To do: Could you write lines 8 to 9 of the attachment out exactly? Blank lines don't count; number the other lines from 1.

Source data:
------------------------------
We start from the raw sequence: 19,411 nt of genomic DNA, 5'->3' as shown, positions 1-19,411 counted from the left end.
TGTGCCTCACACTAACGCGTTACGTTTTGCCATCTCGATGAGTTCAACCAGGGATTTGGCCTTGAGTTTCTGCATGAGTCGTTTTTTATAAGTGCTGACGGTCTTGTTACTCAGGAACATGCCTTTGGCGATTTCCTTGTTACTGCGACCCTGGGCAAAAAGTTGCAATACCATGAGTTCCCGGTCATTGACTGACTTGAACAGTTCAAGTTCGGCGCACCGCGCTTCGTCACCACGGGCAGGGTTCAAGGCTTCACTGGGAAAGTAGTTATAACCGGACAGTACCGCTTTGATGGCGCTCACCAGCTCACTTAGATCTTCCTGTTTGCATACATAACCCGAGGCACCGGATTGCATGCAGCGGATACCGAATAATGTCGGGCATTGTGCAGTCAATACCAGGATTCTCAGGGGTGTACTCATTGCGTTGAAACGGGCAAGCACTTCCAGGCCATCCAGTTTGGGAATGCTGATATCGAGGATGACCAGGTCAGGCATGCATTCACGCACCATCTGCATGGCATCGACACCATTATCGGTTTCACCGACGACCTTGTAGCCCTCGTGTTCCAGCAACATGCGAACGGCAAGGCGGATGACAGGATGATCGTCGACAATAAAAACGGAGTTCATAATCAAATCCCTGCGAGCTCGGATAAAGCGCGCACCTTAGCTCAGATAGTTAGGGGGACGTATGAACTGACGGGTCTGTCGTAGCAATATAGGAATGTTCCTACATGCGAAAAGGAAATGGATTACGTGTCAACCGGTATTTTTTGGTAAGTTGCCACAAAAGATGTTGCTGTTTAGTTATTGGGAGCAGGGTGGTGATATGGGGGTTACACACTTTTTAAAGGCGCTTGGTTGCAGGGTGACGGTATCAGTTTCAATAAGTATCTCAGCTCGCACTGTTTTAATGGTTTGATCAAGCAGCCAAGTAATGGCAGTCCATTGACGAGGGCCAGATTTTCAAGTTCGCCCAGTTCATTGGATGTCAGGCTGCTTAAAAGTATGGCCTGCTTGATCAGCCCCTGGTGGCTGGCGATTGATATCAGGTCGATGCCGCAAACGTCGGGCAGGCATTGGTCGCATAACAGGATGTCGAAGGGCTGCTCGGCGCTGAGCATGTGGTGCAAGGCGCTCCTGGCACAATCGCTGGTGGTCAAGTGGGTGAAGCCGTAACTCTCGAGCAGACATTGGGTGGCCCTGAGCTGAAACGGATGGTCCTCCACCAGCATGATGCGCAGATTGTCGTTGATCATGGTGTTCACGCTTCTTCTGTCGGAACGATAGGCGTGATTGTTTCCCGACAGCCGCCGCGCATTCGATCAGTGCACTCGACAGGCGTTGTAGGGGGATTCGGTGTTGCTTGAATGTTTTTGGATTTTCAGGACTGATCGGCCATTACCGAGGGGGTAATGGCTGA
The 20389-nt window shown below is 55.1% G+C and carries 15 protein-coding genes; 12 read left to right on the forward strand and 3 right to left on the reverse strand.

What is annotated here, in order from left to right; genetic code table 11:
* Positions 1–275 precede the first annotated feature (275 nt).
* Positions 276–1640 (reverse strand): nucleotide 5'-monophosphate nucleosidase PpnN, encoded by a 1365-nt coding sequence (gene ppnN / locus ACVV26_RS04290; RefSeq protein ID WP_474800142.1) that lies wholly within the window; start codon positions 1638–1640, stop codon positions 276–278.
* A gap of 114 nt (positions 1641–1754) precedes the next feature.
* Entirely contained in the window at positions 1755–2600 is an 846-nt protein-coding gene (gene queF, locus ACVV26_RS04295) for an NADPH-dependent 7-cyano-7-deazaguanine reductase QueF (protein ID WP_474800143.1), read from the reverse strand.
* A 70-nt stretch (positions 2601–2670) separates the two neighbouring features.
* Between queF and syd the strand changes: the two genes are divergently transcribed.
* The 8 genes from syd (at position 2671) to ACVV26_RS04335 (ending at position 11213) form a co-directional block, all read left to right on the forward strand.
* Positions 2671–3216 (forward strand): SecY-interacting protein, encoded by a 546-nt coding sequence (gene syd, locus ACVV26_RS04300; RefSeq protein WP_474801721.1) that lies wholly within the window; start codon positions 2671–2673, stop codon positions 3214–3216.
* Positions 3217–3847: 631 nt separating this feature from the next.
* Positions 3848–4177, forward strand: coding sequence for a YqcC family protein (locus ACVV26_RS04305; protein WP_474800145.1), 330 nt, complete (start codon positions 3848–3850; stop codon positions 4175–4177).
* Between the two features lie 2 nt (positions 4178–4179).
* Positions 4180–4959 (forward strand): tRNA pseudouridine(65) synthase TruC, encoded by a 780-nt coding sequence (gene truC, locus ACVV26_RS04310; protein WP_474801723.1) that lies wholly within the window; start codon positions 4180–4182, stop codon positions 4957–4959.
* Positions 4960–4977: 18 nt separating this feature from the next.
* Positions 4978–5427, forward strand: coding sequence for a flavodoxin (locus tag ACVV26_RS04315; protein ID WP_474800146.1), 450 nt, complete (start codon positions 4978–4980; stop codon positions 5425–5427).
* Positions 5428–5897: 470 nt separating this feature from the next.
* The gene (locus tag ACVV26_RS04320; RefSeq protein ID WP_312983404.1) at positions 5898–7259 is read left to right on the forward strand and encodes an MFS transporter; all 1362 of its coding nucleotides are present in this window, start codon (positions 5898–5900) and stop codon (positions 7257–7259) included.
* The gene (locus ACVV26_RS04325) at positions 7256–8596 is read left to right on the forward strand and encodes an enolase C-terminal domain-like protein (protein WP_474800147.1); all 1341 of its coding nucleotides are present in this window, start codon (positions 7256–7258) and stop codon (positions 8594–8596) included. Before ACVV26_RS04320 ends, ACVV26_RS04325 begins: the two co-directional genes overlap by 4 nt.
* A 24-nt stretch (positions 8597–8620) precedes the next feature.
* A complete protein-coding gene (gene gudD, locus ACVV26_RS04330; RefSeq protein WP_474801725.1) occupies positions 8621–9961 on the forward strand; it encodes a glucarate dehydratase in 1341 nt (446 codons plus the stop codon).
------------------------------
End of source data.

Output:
* Entirely contained in the window at positions 1755–2600 is an 846-nt protein-coding gene (gene queF, locus ACVV26_RS04295) for an NADPH-dependent 7-cyano-7-deazaguanine reductase QueF (protein ID WP_474800143.1), read from the reverse strand.
* A 70-nt stretch (positions 2601–2670) separates the two neighbouring features.